Harriet Martineau

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Roberts brothers, 1885 - Women authors, English - 304 pages
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Page 19 - With vain attempt. Him the Almighty Power Hurled headlong flaming from the ethereal sky, With hideous ruin and combustion, down To bottomless perdition, there to dwell In adamantine chains and penal fire, Who durst defy the Omnipotent to arms.
Page 10 - I had a devouring passion for justice; -justice, first to my own precious self, and then to other oppressed people. Justice was precisely what was least understood in our house, in regard to servants and children. Now and then I desperately poured out my complaints; but in general I brooded over my injuries, and those of others who dared not speak; and then the temptation to suicide was very strong.
Page 194 - She is certainly a woman of wonderful endowments, both intellectual and physical ; and though I share few of her opinions, and regard her as fallible on certain points of judgment, I must still award her my sincerest esteem. The manner in which she combines the highest mental culture with the nicest discharge of feminine duties filled me with admiration; while her affectionate kindness earned my gratitude.
Page 194 - I yet find a worth and greatness in herself, and a consistency, benevolence, perseverance in her practice, such as wins the sincerest esteem and affection. She is not a person to be judged by her writings alone, but rather by her own deeds and life, than "which nothing can be more exemplary or nobler.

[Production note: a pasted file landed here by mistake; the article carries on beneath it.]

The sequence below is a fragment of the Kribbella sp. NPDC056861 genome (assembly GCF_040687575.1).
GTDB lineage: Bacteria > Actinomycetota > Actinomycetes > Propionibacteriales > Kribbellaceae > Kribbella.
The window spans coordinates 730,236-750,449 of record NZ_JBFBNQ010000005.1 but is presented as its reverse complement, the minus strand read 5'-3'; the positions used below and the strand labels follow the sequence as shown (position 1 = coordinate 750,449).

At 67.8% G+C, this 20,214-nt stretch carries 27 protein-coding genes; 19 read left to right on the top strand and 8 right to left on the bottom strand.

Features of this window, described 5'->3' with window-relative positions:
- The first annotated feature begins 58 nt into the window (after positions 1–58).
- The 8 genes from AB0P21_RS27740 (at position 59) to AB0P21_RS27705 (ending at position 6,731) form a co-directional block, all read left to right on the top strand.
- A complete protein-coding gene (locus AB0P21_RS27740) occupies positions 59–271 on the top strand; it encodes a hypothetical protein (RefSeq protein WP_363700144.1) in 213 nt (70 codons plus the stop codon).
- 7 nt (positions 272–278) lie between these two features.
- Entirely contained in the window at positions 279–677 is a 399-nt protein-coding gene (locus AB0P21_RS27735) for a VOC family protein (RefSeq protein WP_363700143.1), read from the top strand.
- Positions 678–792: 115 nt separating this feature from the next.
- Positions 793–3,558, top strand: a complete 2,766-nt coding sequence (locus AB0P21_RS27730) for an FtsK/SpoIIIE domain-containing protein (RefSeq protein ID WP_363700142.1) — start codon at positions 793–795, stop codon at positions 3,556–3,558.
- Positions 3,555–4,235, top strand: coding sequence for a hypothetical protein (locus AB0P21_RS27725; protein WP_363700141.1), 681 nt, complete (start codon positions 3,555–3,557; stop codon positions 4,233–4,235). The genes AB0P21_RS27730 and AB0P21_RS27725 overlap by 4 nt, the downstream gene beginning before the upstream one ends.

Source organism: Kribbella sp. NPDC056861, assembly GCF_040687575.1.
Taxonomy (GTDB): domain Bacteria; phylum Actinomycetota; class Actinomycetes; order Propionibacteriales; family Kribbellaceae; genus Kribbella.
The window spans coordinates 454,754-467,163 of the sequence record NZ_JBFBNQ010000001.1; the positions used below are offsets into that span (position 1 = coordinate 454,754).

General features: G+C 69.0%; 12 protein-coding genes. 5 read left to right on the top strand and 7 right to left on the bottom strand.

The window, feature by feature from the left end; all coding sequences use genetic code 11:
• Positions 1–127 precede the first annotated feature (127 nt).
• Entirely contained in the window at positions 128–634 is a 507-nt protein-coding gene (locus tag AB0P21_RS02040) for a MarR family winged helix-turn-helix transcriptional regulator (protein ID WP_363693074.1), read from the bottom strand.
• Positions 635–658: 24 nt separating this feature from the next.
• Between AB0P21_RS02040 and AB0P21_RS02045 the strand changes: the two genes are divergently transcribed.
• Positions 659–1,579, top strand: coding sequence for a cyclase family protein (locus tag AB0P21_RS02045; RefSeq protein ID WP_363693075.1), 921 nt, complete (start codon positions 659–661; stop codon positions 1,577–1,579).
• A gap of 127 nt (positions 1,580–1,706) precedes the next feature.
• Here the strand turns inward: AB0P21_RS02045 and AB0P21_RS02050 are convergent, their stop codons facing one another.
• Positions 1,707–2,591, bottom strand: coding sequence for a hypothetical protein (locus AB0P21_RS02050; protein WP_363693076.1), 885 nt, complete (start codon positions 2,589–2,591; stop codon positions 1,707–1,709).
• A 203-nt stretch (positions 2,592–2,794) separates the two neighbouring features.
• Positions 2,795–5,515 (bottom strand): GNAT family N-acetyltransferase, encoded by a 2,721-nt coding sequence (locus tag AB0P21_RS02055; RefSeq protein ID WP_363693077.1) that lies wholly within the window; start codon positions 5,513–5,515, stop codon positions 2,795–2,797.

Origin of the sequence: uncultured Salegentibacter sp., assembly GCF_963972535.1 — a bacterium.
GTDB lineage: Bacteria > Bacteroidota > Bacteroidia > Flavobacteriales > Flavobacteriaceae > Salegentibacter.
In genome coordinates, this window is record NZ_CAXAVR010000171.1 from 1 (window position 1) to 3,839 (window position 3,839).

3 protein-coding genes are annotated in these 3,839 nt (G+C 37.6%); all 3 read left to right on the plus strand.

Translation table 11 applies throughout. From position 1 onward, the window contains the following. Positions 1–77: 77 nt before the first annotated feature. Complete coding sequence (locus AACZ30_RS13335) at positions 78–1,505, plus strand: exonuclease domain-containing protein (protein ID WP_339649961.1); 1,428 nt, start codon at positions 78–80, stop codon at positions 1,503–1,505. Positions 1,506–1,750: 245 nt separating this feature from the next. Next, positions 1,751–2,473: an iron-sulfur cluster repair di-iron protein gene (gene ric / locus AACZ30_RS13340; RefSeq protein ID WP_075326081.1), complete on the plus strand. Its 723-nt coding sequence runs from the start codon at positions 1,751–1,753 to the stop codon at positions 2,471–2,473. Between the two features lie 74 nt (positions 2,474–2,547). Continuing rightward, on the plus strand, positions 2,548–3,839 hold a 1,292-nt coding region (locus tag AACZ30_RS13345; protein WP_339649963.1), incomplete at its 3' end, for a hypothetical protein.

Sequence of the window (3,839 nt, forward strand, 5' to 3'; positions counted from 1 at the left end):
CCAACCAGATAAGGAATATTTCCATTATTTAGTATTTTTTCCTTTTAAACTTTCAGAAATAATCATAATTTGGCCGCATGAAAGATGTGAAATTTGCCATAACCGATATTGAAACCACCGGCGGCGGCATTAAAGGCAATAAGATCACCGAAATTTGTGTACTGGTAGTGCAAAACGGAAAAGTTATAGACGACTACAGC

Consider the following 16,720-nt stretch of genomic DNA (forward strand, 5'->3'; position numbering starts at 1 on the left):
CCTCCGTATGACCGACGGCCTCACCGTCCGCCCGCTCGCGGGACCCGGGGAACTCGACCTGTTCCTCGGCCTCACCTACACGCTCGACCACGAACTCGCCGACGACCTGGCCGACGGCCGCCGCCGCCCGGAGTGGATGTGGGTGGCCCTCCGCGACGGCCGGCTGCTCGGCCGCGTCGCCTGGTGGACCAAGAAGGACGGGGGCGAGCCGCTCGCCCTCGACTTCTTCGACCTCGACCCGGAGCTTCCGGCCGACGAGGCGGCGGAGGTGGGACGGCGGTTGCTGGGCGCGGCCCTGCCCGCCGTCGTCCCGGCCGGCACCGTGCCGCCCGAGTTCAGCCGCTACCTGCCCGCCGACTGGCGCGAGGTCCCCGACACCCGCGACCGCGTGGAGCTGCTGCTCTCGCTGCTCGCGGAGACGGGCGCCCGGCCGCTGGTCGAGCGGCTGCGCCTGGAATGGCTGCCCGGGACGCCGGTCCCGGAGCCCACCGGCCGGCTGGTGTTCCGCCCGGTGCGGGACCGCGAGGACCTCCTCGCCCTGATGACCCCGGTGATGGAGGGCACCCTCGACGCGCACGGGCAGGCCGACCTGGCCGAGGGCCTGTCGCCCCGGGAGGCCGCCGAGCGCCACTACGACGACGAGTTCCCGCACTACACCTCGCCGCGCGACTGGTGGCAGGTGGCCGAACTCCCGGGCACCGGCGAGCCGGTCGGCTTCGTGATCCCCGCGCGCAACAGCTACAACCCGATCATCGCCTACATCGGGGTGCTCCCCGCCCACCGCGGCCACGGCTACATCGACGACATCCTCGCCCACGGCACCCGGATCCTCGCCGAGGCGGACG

Page 299 - Keep innocency, and take heed unto the thing that is right ; for that shall bring a man peace at the last.
Page 163 - In some of its most eloquent parts it stops short of their wishes and expectations ; but they all agree that it is a rare book, doing honour to the head and heart of your able and interesting friend. Mr. Wordsworth praised it with more unreserve — I may say, with more earnestness — than is usual with him. The serene and heavenlyminded Miss Fenwick was prodigal of her admiration. But Mrs. Wordsworth's was the crowning praise. She said — and you know how she would say it — " I wish I had read...
Page 194 - I am at Miss Martineau's for a week. Her house is very pleasant, both within and without; arranged at all points with admirable neatness and comfort. Her visitors enjoy the most perfect liberty ; what she claims for herself she allows them. I rise at my own hour, breakfast alone (she is up at five, takes a cold bath, and a walk by starlight, and has finished breakfast and got to her work by seven o'clock).
Page 25 - I believe it is now generally agreed, among those who know best, that the practice of sewing has been carried much too far for health, even in houses where there is no poverty or pressure of any kind. No one can well be more fond of sewing than I am ; and few, except professional sempstresses, have done more of it : and my testimony is that it is a most hurtful occupation, except where great moderation is observed. I think it is not so much the sitting and stooping posture as the incessant monotonous...
Page 75 - He who loveth not his brother whom he hath seen, how shall he love God whom he hath not seen ? You, Mr.
Page 158 - In a letter to Mr. Empson, dated December 1840, friendly and familiar, and which he had no idea would ever reach her eyes, Lord Jeffrey writes thus of " The Hour and the Man : " — I have read Harriet's first volume, and give in my adhesion to her Black Prince with all my heart and soul. The book is really not only beautiful and touching, but noble ; and I do not recollect when I have been more charmed, whether by very sweet and eloquent writing and glowing description, or by elevated as well as...

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